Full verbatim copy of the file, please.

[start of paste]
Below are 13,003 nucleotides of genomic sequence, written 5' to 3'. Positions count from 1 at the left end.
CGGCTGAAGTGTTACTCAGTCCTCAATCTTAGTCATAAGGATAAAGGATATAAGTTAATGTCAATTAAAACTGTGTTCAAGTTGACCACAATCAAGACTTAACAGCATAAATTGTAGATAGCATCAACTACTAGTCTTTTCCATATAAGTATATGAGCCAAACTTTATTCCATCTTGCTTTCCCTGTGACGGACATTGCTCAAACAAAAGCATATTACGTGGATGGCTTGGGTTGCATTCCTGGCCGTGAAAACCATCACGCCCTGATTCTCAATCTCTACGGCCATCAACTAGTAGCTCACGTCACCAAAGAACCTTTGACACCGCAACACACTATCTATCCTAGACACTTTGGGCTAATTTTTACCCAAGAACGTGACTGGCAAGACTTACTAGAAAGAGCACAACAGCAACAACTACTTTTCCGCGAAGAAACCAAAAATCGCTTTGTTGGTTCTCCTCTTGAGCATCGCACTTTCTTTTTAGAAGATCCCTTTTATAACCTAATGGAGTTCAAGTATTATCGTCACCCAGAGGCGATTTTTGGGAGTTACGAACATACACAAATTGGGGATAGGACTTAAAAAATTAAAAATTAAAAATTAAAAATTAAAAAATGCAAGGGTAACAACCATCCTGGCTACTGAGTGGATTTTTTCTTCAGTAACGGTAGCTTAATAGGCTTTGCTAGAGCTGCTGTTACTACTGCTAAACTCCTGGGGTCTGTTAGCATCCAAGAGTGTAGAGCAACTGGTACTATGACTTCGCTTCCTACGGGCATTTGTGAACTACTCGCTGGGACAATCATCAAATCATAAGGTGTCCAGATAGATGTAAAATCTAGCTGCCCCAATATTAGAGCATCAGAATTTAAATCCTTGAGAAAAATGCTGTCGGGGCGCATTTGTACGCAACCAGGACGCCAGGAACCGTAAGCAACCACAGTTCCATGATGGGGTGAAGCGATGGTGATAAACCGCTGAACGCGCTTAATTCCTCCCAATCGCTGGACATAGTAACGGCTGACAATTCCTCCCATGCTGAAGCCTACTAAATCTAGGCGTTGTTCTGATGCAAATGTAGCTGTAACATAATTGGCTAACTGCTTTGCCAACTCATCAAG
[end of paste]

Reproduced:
Below are 13,003 nucleotides of genomic sequence, written 5' to 3'. Positions count from 1 at the left end.
CGGCTGAAGTGTTACTCAGTCCTCAATCTTAGTCATAAGGATAAAGGATATAAGTTAATGTCAATTAAAACTGTGTTCAAGTTGACCACAATCAAGACTTAACAGCATAAATTGTAGATAGCATCAACTACTAGTCTTTTCCATATAAGTATATGAGCCAAACTTTATTCCATCTTGCTTTCCCTGTGACGGACATTGCTCAAACAAAAGCATATTACGTGGATGGCTTGGGTTGCATTCCTGGCCGTGAAAACCATCACGCCCTGATTCTCAATCTCTACGGCCATCAACTAGTAGCTCACGTCACCAAAGAACCTTTGACACCGCAACACACTATCTATCCTAGACACTTTGGGCTAATTTTTACCCAAGAACGTGACTGGCAAGACTTACTAGAAAGAGCACAACAGCAACAACTACTTTTCCGCGAAGAAACCAAAAATCGCTTTGTTGGTTCTCCTCTTGAGCATCGCACTTTCTTTTTAGAAGATCCCTTTTATAACCTAATGGAGTTCAAGTATTATCGTCACCCAGAGGCGATTTTTGGGAGTTACGAACATACACAAATTGGGGATAGGACTTAAAAAATTAAAAATTAAAAATTAAAAATTAAAAAATGCAAGGGTAACAACCATCCTGGCTACTGAGTGGATTTTTTCTTCAGTAACGGTAGCTTAATAGGCTTTGCTAGAGCTGCTGTTACTACTGCTAAACTCCTGGGGTCTGTTAGCATCCAAGAGTGTAGAGCAACTGGTACTATGACTTCGCTTCCTACGGGCATTTGTGAACTACTCGCTGGGACAATCATCAAATCATAAGGTGTCCAGATAGATGTAAAATCTAGCTGCCCCAATATTAGAGCATCAGAATTTAAATCCTTGAGAAAAATGCTGTCGGGGCGCATTTGTACGCAACCAGGACGCCAGGAACCGTAAGCAACCACAGTTCCATGATGGGGTGAAGCGATGGTGATAAACCGCTGAACGCGCTTAATTCCTCCCAATCGCTGGACATAGTAACGGCTGACAATTCCTCCCATGCTGAAGCCTACTAAATCTAGGCGTTGTTCTGATGCAAATGTAGCTGTAACATAATTGGCTAACTGCTTTGCCAACTCATCAAG